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Douglas Coupland:’ I’m actually at my happiest when I’m writing on a plane’

No more clock-based passivity from the novelist, who interrupted a 20 -year routine with a decision to embrace the unpredictable

I used to be a disciplined morning columnist, but in the spring of 2010 I was visiting a router-making facility in Shanghais Pudong district and evidenced thousands of workers in robins egg blue jumpsuits improving the material are required to pole-vault Chinas technological connectedness ahead of all other countries in our new international order. This tableau induced in me a soothing realisation that the world was changing even more quickly than Id thought it was, and that Id better shake circumstances up creatively to keep pace with it.

I requested myself a few questions: how can I steep story with that same fractal gumption of falling down a rabbit hole that everyone is know when were online? How can writing compete with Netflix? How could I squeeze passion into as few statements as possible not only on a page but something people can read from a gondola at 50 km / hour?

To this end I deliberately upended what had been a 20 -year-old writing procedure. No more AM clock-based passivity, softly awaiting words that may or may not arrive depending on the fussiness of my muse. No more predictability; instead of sitting there find wistful for my pre-internet intelligence, I tried to figure out what my brand-new mentality was becoming and how that affected my writing. So if you ask me what is my typical writing day, I have no specific react, precisely a series of tendencies which together define my new writing normal.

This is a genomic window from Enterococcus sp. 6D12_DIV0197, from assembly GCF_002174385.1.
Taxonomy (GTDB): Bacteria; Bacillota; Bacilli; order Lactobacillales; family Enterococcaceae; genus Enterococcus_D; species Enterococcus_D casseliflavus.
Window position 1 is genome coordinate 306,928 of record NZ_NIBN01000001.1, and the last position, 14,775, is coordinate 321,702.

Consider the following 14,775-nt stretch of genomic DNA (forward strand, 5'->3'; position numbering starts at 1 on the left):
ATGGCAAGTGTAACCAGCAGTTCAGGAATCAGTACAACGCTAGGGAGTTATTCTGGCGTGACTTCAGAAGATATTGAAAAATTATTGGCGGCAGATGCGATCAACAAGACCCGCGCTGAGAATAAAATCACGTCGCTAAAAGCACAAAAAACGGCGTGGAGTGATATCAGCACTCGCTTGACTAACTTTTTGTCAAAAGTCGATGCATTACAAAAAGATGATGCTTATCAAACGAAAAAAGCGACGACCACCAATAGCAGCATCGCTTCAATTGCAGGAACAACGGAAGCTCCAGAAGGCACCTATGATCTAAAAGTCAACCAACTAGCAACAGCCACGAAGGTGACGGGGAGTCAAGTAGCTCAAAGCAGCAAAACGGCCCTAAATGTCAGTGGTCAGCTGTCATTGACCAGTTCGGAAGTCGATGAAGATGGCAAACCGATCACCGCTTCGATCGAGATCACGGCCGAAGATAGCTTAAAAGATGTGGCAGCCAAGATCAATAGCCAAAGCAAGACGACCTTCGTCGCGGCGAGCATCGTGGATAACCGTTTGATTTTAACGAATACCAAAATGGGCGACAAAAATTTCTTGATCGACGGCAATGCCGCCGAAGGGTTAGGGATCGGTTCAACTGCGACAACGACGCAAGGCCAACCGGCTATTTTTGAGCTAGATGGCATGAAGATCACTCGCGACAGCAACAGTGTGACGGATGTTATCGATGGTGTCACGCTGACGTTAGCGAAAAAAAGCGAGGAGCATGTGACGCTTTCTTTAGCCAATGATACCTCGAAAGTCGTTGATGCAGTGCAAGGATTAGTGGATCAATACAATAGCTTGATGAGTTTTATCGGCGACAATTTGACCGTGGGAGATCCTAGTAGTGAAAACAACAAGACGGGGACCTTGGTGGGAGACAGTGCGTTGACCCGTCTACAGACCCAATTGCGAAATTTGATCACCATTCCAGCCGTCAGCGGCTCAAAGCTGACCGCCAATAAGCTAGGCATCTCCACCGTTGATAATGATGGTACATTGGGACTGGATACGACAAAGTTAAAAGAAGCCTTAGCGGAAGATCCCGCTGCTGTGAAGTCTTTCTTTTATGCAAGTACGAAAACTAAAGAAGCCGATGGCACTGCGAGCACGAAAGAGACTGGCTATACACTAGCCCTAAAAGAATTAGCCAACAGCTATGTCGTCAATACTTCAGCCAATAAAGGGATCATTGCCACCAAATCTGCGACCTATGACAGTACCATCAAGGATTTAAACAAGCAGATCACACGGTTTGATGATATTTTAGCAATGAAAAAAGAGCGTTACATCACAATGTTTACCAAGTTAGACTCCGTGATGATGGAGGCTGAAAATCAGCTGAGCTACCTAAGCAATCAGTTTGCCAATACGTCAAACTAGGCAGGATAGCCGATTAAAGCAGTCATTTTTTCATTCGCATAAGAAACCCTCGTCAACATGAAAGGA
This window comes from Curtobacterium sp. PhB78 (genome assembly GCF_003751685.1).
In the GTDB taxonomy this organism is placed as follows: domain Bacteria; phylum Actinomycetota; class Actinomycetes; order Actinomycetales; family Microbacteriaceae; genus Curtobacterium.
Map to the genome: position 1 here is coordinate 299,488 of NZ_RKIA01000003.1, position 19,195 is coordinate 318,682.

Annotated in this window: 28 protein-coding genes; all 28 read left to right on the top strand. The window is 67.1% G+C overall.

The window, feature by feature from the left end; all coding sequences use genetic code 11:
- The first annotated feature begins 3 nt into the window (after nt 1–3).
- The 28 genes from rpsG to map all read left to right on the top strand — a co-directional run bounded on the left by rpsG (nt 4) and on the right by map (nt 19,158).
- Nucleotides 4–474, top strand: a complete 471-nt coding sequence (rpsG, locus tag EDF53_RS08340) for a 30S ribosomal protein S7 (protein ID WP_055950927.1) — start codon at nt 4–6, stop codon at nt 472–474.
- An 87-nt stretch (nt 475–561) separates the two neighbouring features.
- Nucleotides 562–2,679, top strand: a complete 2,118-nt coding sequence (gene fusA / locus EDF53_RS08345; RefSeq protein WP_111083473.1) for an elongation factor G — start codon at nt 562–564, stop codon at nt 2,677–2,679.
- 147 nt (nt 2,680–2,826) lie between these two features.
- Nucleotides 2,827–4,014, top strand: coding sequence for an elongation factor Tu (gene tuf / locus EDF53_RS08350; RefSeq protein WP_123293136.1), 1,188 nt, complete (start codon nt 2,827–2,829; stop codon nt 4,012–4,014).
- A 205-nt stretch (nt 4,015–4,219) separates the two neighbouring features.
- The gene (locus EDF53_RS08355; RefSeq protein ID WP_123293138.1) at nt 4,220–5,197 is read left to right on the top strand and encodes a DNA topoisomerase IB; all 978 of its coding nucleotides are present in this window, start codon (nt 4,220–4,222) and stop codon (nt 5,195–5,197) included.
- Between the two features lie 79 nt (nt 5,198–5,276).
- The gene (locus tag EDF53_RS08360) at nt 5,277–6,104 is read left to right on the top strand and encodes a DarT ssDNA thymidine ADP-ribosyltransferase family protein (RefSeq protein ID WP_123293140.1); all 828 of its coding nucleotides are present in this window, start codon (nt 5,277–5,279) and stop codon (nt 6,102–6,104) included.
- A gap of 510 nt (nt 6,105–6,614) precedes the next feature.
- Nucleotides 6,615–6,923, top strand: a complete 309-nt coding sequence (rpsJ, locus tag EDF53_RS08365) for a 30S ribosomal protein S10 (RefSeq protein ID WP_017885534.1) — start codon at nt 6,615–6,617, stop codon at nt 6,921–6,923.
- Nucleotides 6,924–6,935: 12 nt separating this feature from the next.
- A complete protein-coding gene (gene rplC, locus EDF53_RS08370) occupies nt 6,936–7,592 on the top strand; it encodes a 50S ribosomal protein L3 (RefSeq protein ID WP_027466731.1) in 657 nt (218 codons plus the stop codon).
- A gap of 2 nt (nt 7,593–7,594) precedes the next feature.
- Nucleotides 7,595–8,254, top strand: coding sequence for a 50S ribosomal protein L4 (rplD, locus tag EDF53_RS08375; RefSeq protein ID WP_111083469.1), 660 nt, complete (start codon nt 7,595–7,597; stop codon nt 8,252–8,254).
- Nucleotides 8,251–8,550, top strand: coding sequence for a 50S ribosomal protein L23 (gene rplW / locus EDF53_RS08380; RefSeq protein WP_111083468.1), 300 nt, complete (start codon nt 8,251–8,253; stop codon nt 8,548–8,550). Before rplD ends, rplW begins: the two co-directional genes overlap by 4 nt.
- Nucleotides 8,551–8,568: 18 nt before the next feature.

One: I do often of my writing on airliners. Im actually at my happiest when Im writing on a plane, and Im writing these paroles on a plane right now, Lufthansa flight 1436 from Frankfurt to St Petersburg. Theres no Wi-Fi( sanctuary !) and Im having that not distasteful wizard of soon-to-end Schengen-era statelessness the kind of transnational fluidity so accurately touted by Monocle magazine a headspace where all the men wear slim-fit clothing and all the women in little pitch-black garments go back to the agency from the Embassy function to do some late darknes C ++ coding.

Q: Would you like a glass of sea with your vodka tonic ?
A: No. Thats why God invented ice cubes .

Two: I do much of my writing in hotel rooms, specially if theres a deadline. Actually, since I wrote the above paragraph Ive territory and am now in the St Petersburg W inn which has killer Wi-Fi and interior design picks maybe obliged( in the highest possible feel) by an oligarchs mistress. Theres something about being in a hotel chamber most novelists know this implicitly that free-spokens up ones conceiving. First you target a scorched land do-not-disturb on your email accounting( autoreply: Im dead and hence unable to reply to your email) and second, hide the mobile phone in the desk drawer and its almost as good as being on an aircraft. None can reach you. Youre safe.

Three: I write in places connected in definable ways to the forces of both globalisation and deglobalisation: Shanghai router-making facilities; Chilean classrooms taken over by affirming students, the rooms now converted into masters studios; the International House of Pancakes on the north side of Interstate 15 in Las Vegas. The more random and unexpected the better.

Read more: www.theguardian.com

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